Describe the debate in the South Carolinian colonial legislature in the film The Patriot.

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caledon | High School Teacher | (Level 3) Senior Educator

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The Patriot takes place during the American Revolutionary War, and centers on Benjamin Martin, a fictional character composed of the qualities and experiences of several real Americans who lived at the time. Martin's character transitions awayfrom an initial attitude of pacifism as the effects of the war begin to reach him personally.

In a short prologue, Martin describes his fears of his sins "returning to visit him", accompanied by him locking a tomahawk in a chest; this implies that he has fought, and probably killed, and knows the costs of war firsthand. This greatly informs us about his character, his views, and his public reputation in the next scenes.

After an introduction to Martin's idyllic family life in South Carolina, he goes to Charleston, the capital, after being summoned for a voting session (another indication of his character's esteem in the community). The session is called to vote for or against a levy (tax) in support of the Continental Army (the main military force of the United States, as compared to the irregular militias).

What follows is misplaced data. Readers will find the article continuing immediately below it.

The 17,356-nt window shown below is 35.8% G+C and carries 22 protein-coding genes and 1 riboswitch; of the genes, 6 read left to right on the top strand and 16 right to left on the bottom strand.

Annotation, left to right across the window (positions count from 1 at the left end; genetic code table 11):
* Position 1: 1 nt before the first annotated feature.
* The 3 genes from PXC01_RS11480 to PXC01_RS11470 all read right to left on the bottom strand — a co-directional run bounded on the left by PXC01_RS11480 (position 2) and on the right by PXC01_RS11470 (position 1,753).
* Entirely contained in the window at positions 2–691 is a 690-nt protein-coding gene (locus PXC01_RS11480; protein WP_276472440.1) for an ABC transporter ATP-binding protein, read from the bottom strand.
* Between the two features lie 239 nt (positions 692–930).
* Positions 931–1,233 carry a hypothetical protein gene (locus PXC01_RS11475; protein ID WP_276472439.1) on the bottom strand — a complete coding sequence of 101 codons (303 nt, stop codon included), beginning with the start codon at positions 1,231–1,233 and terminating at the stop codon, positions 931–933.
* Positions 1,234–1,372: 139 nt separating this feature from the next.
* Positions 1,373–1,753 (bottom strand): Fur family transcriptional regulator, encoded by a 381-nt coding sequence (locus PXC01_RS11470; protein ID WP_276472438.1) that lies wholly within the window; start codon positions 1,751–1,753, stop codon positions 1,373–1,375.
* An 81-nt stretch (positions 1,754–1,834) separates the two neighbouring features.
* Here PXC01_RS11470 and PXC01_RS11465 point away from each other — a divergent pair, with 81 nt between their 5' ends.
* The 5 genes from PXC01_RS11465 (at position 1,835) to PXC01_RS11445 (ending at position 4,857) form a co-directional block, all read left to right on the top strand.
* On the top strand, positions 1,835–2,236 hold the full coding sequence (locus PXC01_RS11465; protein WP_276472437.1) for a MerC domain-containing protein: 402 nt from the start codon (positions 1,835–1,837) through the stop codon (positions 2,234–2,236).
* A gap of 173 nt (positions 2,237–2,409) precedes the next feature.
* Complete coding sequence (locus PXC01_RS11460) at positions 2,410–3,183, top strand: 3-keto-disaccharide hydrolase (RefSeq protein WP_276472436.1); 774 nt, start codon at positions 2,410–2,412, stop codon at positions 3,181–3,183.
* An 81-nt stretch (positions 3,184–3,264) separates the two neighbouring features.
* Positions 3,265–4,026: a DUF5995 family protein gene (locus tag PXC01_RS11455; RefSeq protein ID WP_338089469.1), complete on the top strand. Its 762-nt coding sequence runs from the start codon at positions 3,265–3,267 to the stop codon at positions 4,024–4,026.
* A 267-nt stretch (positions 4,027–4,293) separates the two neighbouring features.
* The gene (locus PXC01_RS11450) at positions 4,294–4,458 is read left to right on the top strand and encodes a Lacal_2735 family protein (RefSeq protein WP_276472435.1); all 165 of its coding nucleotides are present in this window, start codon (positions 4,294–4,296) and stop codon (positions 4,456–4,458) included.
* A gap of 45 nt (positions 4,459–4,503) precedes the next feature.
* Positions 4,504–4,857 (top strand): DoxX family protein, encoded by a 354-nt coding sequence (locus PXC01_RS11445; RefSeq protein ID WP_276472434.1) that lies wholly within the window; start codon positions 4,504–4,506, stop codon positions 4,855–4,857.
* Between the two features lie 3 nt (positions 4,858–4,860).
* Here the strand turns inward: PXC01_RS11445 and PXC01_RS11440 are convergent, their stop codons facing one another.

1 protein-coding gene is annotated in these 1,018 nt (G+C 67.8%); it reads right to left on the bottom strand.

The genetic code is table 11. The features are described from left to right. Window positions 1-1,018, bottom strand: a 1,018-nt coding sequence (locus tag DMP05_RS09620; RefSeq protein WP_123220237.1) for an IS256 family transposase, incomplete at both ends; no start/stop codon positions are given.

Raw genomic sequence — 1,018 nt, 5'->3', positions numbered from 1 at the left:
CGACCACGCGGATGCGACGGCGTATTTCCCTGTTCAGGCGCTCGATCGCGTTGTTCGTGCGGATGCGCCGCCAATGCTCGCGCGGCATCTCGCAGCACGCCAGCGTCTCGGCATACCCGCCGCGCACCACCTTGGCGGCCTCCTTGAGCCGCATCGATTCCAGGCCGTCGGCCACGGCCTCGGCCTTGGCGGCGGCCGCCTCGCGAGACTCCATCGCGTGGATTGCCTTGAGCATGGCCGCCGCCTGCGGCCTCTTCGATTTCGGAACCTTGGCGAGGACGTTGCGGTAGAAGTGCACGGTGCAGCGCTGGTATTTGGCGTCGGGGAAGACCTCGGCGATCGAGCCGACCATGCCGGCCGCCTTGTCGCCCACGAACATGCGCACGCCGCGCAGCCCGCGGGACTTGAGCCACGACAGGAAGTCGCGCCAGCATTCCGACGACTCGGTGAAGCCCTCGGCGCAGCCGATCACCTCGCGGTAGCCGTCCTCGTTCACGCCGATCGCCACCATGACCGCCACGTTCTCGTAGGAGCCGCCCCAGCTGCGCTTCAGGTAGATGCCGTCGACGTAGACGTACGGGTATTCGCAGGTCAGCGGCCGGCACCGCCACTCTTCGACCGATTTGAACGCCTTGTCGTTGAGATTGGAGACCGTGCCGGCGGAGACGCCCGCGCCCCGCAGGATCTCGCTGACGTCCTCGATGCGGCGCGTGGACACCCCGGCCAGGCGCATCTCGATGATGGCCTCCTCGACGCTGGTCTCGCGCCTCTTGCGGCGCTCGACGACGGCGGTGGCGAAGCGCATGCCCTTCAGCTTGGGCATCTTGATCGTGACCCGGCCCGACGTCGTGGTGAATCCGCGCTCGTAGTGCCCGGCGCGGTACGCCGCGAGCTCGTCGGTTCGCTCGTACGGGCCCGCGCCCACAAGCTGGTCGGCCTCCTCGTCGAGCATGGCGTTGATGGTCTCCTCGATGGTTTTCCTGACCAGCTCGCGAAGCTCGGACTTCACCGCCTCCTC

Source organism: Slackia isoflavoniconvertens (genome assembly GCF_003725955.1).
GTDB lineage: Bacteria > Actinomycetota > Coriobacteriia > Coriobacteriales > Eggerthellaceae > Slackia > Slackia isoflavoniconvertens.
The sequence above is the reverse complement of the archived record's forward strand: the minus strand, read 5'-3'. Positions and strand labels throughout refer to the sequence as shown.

Charleston and the assembly are depicted as being steeply opinionated either for or against support for a revolution. These camps are the Loyalists (ie those loyal to Britain) and the Patriots (those supporting a Revolution). The two sides make some of their points before Martin enters the scene with dialogue; it is clear to the Loyalists that support of the Army is treason, and perhaps a dereliction of their duty to serve the citizens of South Carolina rather than those of a hypothetical American nation. The Patriots counter that an American nation already exists, whether they wish it or not.

Martin counters the Patriots with the claim that tyranny would abound should the Colonies seek independence (in a quote that is taken from a Colonial Loyalist, Mather Byles). Martin argues that the Colonies have been dealt injustices that need to be addressed, but that war is not a way to do it. However, as his points are challenged, he reveals that his deepest concern is for the care of his family, and that because he cannot and will not fight, he will not send others to fight either.

Ultimately Martin's serve only to isolate him, the vote passes the levy, and South Carolina joins the war. Far from being a patriot at the onset of the film, Martin comes across as strongly principled but unwilling to act, and only a shadow of the man that his public reputation described.

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